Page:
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I want to sign webhooks so that client services can verify that a request came from my service.

Looking around, it seems that most SaaS use symmetric keys shared by the client and the SaaS. Obviously, there's an overhead of generating and storing a unique secret for each client here.

It seems to me like asymmetric crypto is an easier solution here: sign the payload with a private key, publish the public key on your website, and you avoid the overhead of maintaining shared secrets for each client.

Given the above, is there a good reason many reputable SaaS (GitHub, Stripe, Slack etc.) opt for using shared secrets for signing webhooks? What are the tradeoffs of the approaches?

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Asymmetric encryption is more useful when communication is with untrusted parties since you can keep the private key safe while sharing the public key more loosely.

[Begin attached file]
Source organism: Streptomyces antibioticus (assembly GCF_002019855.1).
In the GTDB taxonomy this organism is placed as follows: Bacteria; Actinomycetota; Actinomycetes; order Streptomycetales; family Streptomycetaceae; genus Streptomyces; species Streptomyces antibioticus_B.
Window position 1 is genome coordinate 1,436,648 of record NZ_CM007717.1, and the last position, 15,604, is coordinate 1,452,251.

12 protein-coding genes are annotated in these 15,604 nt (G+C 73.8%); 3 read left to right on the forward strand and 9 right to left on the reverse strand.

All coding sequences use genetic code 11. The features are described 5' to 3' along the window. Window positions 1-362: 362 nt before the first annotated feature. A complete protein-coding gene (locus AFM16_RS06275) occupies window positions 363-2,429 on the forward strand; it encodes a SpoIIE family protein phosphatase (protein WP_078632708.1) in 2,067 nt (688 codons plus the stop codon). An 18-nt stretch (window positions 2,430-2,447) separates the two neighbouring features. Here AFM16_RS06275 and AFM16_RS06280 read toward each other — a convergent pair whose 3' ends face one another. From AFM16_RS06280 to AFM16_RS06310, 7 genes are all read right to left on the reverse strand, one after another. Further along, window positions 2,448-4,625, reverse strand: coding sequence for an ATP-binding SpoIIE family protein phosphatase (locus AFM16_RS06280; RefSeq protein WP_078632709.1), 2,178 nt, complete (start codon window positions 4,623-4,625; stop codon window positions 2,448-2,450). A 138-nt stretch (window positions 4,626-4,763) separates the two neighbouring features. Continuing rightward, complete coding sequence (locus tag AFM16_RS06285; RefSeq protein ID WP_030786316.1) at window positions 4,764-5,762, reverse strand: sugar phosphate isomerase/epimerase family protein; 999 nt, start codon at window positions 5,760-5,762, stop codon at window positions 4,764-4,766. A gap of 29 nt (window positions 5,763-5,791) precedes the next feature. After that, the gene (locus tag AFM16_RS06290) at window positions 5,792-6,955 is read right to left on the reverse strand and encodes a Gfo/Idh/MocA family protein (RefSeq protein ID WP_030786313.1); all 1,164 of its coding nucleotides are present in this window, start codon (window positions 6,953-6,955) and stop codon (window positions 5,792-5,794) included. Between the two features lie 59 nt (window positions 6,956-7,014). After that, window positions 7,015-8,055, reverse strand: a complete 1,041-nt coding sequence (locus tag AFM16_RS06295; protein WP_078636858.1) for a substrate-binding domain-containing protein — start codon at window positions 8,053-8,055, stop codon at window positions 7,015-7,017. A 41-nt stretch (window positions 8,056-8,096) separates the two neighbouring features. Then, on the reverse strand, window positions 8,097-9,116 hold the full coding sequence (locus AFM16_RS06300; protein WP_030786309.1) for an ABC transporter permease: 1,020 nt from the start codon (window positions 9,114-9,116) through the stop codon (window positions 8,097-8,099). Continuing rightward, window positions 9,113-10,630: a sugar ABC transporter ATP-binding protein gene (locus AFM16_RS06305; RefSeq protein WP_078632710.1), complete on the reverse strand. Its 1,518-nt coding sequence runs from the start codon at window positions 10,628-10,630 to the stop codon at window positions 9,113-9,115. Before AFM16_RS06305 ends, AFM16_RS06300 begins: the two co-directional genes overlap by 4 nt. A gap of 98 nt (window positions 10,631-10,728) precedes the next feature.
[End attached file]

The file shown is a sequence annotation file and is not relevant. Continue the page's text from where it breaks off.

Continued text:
Symmetric is more useful between trusted parties as the key is needs to be more secure.

So if the purpose of the webhook is to integrate a trusted application to post messages to your Slack channel, symmetric encryption is fine.

  • "the key ... needs to be more secure" -- not quite. The key needs to be communicated securely and stored and managed securely on both ends. Asymmetric keys only need to be secured on the private end and the public key does not need to be communicated or secured at all. The key itself does not need to be more secure than the other. – schroeder Dec 5 at 9:58
  • "a trusted application" -- again, not quite. Given the above correction, it's not about trust it's about control. If you control and can protect both ends, using a symmetric key is fine. – schroeder Dec 5 at 10:00

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